THE PLAYLIST: Tiwa Savage on Why the Business of Music is Important

Published 1 year ago
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Photo by Daniel Obasi

But the business side, you have to learn about it. Because that’s not natural, we’re not born with that knowledge, you need to learn it.

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In 2018, Tiwatope Savage won Best African Act at the MTV Europe Music Awards, becoming the first woman to win the category. It marked a milestone but also the responsibility to do more for both young Africans and African women trying to enter the industry.


Currently on her European Tour and speaking to FORBES AFRICA from Norway, Savage says: “I feel like I carry a lot of that burden, as a female, as a leader and female Afrobeats artist. Coming into the game, there really wasn’t that many females doing it, and there still isn’t. But there’s more now than when I started.”

Savage was born on Lagos Island in Nigeria and describes her upbringing as quite strict as the only girl growing up with three brothers, which is why she started in the music industry quite late.

“But it felt good to be protected. And my parents were very strict about us getting good grades in school. My dad and my mom did listen to music, but I didn’t grow up in like a musical home where my parents were into music or singers. It was more like ‘you’re going to grow up to either be a doctor or a lawyer, not a musician,” she explains.

This is quite the common theme for many young women on the African continent where it was expected that you either enter a traditional career or a ‘traditional’ home where you would become a housewife.


This is also why Savage chose to go into music much later, in fact, she obtained her business degree first.

“I got my first degree in business and accounts. I also went to Berklee College of Music. I studied jazz. So I got a second degree in music.”

The business degree has come in handy too for her as an artist.

“It’s called the music business,” laughs Savage. A lot of artists, in her opinion, would find it difficult to succeed in this industry not because of their lack of talent but due to a lack of knowledge when it comes to the business aspect of things.


Savage jokingly calls herself “shrewd”, diligently going through all her contracts, business details, and the receipts “for even just a Starbucks coffee”.

“It’s as important, sometimes even more important for you to be able to handle the business element because the music thing, and the entertainment part comes naturally; that’s a gift that God has given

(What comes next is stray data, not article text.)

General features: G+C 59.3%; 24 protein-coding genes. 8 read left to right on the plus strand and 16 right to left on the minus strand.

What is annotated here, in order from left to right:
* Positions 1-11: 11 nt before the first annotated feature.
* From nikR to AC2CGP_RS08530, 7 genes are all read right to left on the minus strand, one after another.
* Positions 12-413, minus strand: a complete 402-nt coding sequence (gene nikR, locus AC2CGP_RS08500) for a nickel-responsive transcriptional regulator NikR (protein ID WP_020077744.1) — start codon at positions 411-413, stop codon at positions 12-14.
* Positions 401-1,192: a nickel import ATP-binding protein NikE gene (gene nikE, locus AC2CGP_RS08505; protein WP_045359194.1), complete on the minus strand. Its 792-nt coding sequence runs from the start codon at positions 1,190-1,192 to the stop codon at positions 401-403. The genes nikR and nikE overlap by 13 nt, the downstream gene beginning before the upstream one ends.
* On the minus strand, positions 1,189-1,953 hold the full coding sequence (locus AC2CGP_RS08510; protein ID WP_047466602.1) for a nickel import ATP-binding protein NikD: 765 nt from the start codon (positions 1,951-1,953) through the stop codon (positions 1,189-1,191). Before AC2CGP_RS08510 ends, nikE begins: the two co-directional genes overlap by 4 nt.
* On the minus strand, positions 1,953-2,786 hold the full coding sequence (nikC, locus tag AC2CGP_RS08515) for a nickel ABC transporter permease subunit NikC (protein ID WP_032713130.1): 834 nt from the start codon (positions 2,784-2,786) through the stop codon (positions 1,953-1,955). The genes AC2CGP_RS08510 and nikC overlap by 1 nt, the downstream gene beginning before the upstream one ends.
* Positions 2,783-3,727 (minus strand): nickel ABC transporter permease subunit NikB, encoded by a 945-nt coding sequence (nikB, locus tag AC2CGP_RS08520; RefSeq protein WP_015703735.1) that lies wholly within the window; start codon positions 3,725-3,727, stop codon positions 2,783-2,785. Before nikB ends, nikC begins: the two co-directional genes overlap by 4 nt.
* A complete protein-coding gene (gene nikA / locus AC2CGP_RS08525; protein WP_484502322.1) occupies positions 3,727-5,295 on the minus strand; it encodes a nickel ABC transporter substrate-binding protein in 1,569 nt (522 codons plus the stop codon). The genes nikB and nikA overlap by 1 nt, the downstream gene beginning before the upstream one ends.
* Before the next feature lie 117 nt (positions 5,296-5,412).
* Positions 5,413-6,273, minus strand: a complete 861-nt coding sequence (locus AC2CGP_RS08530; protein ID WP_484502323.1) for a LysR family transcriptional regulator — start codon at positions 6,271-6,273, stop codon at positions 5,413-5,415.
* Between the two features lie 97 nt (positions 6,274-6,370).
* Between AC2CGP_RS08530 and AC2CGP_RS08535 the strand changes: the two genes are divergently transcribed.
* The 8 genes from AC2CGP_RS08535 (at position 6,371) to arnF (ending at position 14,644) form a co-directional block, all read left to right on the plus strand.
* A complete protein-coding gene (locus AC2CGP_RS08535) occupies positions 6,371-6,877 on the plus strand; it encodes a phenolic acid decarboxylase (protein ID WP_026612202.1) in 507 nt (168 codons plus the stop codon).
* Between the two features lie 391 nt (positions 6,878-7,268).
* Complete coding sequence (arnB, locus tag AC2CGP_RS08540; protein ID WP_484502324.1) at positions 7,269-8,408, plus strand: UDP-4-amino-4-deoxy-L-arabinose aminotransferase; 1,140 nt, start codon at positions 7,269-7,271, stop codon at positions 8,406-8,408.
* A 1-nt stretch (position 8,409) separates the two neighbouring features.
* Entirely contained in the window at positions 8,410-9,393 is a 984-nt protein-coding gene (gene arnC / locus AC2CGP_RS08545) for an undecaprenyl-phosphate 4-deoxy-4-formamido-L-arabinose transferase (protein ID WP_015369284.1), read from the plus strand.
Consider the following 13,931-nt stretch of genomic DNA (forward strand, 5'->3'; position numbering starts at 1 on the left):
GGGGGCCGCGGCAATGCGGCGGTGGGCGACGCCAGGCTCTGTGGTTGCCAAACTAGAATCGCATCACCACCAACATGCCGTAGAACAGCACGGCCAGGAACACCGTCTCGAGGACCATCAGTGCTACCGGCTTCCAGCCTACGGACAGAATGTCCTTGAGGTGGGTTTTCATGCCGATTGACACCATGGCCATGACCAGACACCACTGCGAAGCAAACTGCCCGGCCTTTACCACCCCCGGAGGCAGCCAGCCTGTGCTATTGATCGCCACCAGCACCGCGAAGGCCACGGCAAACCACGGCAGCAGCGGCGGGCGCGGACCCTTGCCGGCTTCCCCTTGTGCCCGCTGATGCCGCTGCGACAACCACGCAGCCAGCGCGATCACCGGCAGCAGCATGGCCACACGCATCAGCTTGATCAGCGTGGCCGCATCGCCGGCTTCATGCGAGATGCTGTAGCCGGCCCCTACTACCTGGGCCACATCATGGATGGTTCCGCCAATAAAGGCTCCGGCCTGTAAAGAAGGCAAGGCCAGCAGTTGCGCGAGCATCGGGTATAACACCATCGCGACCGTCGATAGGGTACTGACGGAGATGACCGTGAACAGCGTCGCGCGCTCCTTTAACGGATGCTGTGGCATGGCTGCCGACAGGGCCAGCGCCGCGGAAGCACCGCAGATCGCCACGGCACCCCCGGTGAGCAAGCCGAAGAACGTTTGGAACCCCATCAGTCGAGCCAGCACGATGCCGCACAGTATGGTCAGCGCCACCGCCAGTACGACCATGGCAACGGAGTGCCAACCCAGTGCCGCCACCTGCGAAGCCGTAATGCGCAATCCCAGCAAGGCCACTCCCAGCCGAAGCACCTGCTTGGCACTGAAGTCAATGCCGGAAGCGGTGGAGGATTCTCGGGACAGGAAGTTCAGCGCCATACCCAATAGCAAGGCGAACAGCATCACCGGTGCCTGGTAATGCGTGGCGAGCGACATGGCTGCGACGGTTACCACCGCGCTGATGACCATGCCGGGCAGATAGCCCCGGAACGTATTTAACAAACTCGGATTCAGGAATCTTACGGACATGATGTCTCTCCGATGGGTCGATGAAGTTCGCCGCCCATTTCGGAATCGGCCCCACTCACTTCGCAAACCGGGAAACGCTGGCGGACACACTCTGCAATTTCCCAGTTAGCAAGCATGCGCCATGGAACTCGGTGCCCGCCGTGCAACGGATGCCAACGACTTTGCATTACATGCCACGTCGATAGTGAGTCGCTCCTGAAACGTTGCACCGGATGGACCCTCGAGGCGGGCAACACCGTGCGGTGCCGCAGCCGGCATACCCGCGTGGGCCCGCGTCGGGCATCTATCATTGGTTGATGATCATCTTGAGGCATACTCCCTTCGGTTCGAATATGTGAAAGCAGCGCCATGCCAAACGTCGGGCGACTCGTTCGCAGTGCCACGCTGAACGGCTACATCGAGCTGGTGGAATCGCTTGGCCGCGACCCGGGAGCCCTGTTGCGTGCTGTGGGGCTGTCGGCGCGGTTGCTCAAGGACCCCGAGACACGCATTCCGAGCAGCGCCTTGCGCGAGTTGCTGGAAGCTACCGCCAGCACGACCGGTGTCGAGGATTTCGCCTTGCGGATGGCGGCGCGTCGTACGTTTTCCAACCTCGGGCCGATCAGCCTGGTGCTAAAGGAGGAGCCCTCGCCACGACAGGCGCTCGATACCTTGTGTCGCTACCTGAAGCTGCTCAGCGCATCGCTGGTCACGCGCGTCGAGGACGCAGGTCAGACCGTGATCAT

to you naturally,” Savage explains. “Sometimes you don’t even have to think about that, you just have to harness that gift. But the business side, you have to learn about it. Because that’s not natural, we’re not
born with that knowledge, you need to learn it.

“At the end of the day, you can’t leave your business or your finances to complete strangers unless maybe your mom or your brother is managing you.”

Savage moved to London when she was 11 but says her heart has always been with the continent even when in America collaborating with artists such as Snoop Dogg and Fantasia. It was when in Los Angeles in 2012 that Savage was inspired by the growth of the Nigerian music industry, around which time Afrobeats was gaining in popularity.


Savage chose to move back to Nigeria.

What made her return? She puts it simply: “It was the sound.”

“There was something so raw about it. There was a soul that I wasn’t getting from the music that I was surrounded by, living in America… I would find myself listening to it in the car, in my house. And, obviously, but when I go out to clubs, or when I go out to wherever; I probably wasn’t intrigued then. And I found that I was bored. I just wanted to go home and listen to the latest Wande Coal song.”

And so she did.


“It’s so good to be African now. We are so proud of it and we’re shouting about it from the rooftop.”

But there’s still much work to be done in the industry, especially for women and young people.

“When I started, I didn’t come into it trying to be sexy, but I was labeled that. It was hard for a lot of people to accept because women shouldn’t have tattoos, women shouldn’t really wear revealing clothes, especially women who are married or a woman who is a mother,” Savage explains.

“So obviously there was so much backlash. And now, a lot of female artists too, who are coming in, who are sexier, or have tattoos, or are more controversial than me don’t even get 10% of [the backlash I got]. And that’s fine. But it was the journey that was hard to get the culture to understand and embrace that.
And sometimes, you know, that’s just your calling and you’re the scapegoat.”


In a story as old as time, the music industry still has work to do when it comes to equal opportunities for female artists.

Although Savage believes that transformation is only 10% better, the work that needs to happen is for female artists to be given the same sort of preferences as their male counterparts.

“We just want the same equal platform…,” says Savage. However, that said, Savage thinks the future of the African music industry at this point looks promising. This is a fitting sentiment even as the second part of Savage’s Water & Garri album is set to release in August.

“The future looks beautiful right now, it looks like you know when you just have a newborn baby, and it’s just like it could do no wrong,” she laughs. “I really don’t know what the future would hold. I can’t tell but I would only hope that African music will and should become a stable genre.”